FT conference bots to star at #FTInnovate

I bought a robot...

I’m looking forward to being at FT Innovate 2014 that takes place in London on November 19-20.

This latest edition of the Financial Times’ annual tech-focused business conference will concentrate on the digital “big bang” – and the digital natives, digital pioneers, digital technologies and digital practices it is spawning – and how it’s transforming the way businesses innovate.

The speaker line-up is impressive, and the agenda for the two days looks pretty compelling.

And here’s a nice bit of innovation that may appeal to you if you’d like to be there but can’t physically go – drive one of the FT’s “conference bots.”

Here’s what’s happening in London as outlined in an email from the event organizer:

Attendees at this year’s FT Innovate conference will notice a few unusual delegates mingling amongst them.

For the first time, 3 robots will be roaming the conference, listening to our expert panel of speakers, participating in the interactive roundtable discussions and connecting with the senior innovation managers who will be attending during the networking breaks.

The FT Innovate team are offering 3 lucky winners the chance to remotely control one of our robots from their own home or office. The conference takes place on 19-20 November 2014 so you’ll just need to be available on these dates and have access to a laptop/tablet with a video camera and high speed internet connection.

If you would like the chance to control one of our FT Innovate robots, enter our draw today by completing this short form. The closing date for entries is midnight on Thursday 13 November and 3 winners will be selected at random and notified by Friday 14 November 2014.

Of course, we think it’s even better to be there in person, and a limited number of delegate tickets are still available. To register, and for more information on the programme and speakers, visit www.ftinnovate.com.

Looks a lot more fun than just following a Twitter hashtag. Which you can do, of course: #FTInnovate.

See you there!

Get up to speed on social business at the Enterprise 2.0 Summit London

OUTATIME

If you want to know what’s happening in social business in the UK, an event in London next month is right up your street.

Organized by my friend David Terrar, the Enterprise 2.0 Summit London on November 26 is a conference on driving business value with digital and social transformation, co-produced by Kongress Media and Agile Elephant.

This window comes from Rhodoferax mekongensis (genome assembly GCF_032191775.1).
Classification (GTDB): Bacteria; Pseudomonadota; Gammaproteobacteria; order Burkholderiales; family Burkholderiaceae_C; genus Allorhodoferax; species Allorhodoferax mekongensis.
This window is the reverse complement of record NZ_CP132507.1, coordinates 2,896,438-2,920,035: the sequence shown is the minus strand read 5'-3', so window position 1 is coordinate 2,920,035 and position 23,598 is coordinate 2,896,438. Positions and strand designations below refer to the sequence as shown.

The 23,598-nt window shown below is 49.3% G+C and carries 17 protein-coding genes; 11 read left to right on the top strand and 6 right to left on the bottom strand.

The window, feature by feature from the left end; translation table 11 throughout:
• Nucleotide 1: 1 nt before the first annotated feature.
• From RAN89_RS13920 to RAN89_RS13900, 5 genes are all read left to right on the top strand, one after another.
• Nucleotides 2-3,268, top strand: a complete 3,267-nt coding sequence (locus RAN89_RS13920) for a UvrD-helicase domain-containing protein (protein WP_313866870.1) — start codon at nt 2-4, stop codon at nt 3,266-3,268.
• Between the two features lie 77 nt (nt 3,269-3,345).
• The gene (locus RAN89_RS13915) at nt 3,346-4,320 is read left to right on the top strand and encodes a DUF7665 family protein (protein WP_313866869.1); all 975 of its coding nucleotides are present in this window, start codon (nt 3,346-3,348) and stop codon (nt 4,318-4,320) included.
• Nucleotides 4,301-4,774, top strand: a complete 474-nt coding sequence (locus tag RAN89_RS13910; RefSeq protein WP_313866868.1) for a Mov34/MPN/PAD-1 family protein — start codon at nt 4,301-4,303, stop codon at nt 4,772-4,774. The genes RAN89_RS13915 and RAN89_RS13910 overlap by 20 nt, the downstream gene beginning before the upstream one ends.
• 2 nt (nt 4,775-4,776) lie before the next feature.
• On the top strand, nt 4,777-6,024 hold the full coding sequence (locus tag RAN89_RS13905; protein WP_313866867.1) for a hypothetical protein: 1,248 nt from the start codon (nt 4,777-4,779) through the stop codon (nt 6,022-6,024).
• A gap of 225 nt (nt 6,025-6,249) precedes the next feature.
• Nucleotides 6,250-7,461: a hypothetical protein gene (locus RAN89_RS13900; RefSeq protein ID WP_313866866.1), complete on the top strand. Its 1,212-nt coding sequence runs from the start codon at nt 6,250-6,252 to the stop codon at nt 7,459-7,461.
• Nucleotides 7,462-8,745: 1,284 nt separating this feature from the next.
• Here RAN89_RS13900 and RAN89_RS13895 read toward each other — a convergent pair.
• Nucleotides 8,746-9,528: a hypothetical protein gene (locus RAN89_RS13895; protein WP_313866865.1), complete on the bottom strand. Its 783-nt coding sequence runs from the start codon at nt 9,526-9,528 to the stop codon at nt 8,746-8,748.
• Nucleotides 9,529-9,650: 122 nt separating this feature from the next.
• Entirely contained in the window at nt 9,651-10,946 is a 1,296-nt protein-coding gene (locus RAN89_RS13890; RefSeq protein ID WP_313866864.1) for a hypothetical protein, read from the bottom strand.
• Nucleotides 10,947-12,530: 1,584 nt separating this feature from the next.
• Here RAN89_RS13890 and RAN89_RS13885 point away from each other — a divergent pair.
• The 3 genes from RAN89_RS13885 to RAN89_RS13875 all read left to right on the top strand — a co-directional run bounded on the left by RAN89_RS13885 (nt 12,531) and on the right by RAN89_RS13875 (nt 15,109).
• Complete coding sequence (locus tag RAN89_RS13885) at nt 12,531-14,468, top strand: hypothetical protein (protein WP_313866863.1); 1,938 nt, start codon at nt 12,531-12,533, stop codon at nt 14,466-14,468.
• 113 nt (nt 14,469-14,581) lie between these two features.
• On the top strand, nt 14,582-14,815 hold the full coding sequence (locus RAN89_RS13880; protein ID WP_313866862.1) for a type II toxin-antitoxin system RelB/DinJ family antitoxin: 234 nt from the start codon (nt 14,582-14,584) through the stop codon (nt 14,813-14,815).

Speakers and contributors include some of the UK’s leading social business influencers – Andrew Grill (who’s staked his career on the growth of social business), Anne McCrossan, Benjamin Ellis, Euan Semple and Lee Bryant, to name but a few – along with European case studies from Barclays, Shell, Deutsche Bank, Euroclear, Sanofi Pasteur and CEMEX.

So if you want to get up to speed on topics such as:

  • Key drivers for the adoption of social technologies in large organizations
  • Aligning social ideas with organization structure and management culture
  • Key factors for the engagement of remote staff
  • Success factors for leveraging social adoption and business transformation
  • Discussion about the structure and building blocks for the future of organizations
  • Success factors for enabling internal connections and sharing of insights

…then the Enterprise 2.0 Summit London is for you.

The venue is the attractive Carlton House Terrace facilities of the British Academy, in between Buckingham Palace and Trafalgar Square in the heart of London.

I’ll be there, too, to listen and learn. And a definite highlight of the event will be live blogging and cartoons by Adam Tinworth and Matthew Buck respectively.

So why not sign up and come to this one-day event to listen and learn, too? (There’s also a pre-conference workshop on November 25.) See you on November 26!

Bonus links:

Meet up with Shel Holtz on his UK trip

Shel HoltzIf you’re a listener to the FIR podcast – specifically, The Hobson and Holtz Report – you’ll know Shel Holtz  as my co-presenter in our weekly show that we began in 2005.

In January 2015, we will celebrate ten years of doing this together.

I’ve known Shel for more than 20 years and, given our physical locations eight hours apart – he’s in California, USA, and I’m in the UK – we don’t get to physically meet up that frequently. In fact, the last time we did was in Amsterdam in 2012; before that, in 2009 when I was in California.

So I’m thrilled that Shel and his wife Michele will be in London later this month and we’ll meet up, and we’ll record one of our weekly shows face to face for a change rather than down the line, as it were, of a Skype call.

You may also know Shel as one of the world’s most renowned corporate communicators and a regular, top-rated conference speaker. He is an accredited member of IABC and an IABC Fellow. His extensive experience embraces strategic corporate and employee communications, corporate public relations, crisis communications, media relations, financial communications, marketing communications, change communications, and compensation and benefit communications.

He is immersed in digital and social communication and also speaks frequently on topics surrounding the application of online technology to strategic organizational communication. (Full bio.)

However you might know Shel, if you want to meet up with him on his UK visit this month, there are at least three opportunities where you can do this: